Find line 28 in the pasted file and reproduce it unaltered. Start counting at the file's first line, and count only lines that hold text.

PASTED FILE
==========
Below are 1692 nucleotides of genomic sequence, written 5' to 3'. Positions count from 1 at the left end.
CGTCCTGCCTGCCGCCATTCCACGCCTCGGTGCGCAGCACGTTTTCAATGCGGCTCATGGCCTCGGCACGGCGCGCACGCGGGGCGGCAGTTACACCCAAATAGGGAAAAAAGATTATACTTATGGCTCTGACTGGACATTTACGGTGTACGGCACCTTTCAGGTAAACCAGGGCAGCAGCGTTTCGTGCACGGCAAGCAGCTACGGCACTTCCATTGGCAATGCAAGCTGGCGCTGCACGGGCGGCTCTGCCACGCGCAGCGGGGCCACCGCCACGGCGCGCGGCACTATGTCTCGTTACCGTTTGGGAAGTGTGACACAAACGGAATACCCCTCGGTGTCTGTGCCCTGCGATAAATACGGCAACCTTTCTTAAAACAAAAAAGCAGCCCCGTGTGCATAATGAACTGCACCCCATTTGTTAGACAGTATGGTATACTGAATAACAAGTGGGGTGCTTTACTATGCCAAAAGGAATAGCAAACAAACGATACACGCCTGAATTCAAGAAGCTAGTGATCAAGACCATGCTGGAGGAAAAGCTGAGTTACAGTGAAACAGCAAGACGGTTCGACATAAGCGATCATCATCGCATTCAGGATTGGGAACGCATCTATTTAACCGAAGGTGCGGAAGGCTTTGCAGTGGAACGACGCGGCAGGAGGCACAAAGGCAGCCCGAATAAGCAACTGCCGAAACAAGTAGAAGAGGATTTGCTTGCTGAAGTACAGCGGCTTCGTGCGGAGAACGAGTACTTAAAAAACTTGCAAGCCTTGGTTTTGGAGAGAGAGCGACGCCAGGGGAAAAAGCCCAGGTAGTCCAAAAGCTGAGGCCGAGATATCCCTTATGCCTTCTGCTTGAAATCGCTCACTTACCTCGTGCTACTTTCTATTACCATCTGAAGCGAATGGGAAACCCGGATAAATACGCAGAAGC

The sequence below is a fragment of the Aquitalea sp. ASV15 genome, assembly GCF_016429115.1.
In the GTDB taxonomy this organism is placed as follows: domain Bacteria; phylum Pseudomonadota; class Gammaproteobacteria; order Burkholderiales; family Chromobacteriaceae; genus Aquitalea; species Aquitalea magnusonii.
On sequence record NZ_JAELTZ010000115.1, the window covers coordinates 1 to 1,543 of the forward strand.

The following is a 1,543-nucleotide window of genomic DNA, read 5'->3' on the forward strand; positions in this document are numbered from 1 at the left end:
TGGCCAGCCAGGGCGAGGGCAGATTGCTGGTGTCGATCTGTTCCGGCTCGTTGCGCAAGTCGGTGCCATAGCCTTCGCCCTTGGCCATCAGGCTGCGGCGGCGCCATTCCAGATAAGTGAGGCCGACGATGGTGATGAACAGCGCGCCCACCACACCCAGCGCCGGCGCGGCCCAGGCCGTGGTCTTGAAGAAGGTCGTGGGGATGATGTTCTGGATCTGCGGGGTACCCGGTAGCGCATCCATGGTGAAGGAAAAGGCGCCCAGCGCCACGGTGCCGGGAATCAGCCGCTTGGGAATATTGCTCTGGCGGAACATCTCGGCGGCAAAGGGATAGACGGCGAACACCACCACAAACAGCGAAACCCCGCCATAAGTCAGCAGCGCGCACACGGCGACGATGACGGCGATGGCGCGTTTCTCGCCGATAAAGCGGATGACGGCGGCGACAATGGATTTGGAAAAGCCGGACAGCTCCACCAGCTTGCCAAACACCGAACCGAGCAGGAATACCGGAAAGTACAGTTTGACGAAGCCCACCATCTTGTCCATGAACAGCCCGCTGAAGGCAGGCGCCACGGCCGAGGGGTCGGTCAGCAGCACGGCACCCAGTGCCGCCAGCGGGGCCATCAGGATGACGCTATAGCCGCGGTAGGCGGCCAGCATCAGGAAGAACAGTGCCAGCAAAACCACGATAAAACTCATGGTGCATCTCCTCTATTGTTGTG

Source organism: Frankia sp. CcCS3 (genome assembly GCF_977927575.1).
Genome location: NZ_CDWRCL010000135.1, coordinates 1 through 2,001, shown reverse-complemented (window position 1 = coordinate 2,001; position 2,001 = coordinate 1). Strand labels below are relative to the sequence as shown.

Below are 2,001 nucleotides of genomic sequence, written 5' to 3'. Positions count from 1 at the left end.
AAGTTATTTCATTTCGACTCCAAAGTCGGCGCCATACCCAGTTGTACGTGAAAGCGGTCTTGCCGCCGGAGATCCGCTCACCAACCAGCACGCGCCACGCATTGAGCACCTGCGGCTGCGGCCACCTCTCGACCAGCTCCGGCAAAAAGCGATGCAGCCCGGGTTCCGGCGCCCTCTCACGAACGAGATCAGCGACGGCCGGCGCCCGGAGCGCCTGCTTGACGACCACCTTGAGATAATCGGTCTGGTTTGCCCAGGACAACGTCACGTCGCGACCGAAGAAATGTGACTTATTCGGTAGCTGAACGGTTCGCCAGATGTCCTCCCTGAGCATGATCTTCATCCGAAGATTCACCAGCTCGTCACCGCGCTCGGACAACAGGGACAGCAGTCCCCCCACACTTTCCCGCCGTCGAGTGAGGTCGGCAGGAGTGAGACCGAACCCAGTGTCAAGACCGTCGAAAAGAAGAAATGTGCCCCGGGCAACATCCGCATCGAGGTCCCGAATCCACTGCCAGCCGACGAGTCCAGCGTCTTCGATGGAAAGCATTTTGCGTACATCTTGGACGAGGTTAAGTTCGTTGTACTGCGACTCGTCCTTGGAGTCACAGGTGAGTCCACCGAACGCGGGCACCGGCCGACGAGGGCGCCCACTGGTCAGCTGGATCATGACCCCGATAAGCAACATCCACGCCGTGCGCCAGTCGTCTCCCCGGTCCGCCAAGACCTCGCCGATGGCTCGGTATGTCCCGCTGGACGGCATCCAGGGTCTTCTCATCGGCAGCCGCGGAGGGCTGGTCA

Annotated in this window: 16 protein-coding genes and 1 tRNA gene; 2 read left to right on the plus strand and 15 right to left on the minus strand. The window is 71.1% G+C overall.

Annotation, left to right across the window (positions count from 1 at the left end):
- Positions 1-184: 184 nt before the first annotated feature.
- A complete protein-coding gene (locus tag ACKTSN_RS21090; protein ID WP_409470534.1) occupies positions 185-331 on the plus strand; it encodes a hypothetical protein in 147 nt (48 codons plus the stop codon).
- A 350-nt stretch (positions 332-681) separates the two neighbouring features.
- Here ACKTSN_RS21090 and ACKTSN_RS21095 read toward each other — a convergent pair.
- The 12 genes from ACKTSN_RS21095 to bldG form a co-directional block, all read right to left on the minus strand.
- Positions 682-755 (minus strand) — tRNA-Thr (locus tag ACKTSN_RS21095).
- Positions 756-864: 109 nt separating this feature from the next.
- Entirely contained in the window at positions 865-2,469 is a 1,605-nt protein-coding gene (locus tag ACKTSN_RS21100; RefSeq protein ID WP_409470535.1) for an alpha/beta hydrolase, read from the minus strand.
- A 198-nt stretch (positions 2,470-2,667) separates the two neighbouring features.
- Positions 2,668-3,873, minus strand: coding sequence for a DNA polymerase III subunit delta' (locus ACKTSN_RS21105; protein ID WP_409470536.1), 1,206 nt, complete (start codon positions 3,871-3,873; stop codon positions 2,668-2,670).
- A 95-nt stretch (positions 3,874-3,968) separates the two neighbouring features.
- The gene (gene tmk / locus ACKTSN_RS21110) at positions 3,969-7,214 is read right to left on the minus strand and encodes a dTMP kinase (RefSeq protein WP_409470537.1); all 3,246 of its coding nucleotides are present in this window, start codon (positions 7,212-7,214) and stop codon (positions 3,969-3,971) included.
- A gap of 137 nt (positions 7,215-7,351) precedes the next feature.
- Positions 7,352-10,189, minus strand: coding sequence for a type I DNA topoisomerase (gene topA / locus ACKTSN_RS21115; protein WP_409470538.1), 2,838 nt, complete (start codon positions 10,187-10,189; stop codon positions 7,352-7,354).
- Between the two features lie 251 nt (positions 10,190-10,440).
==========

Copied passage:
- Between the two features lie 251 nt (positions 10,190-10,440).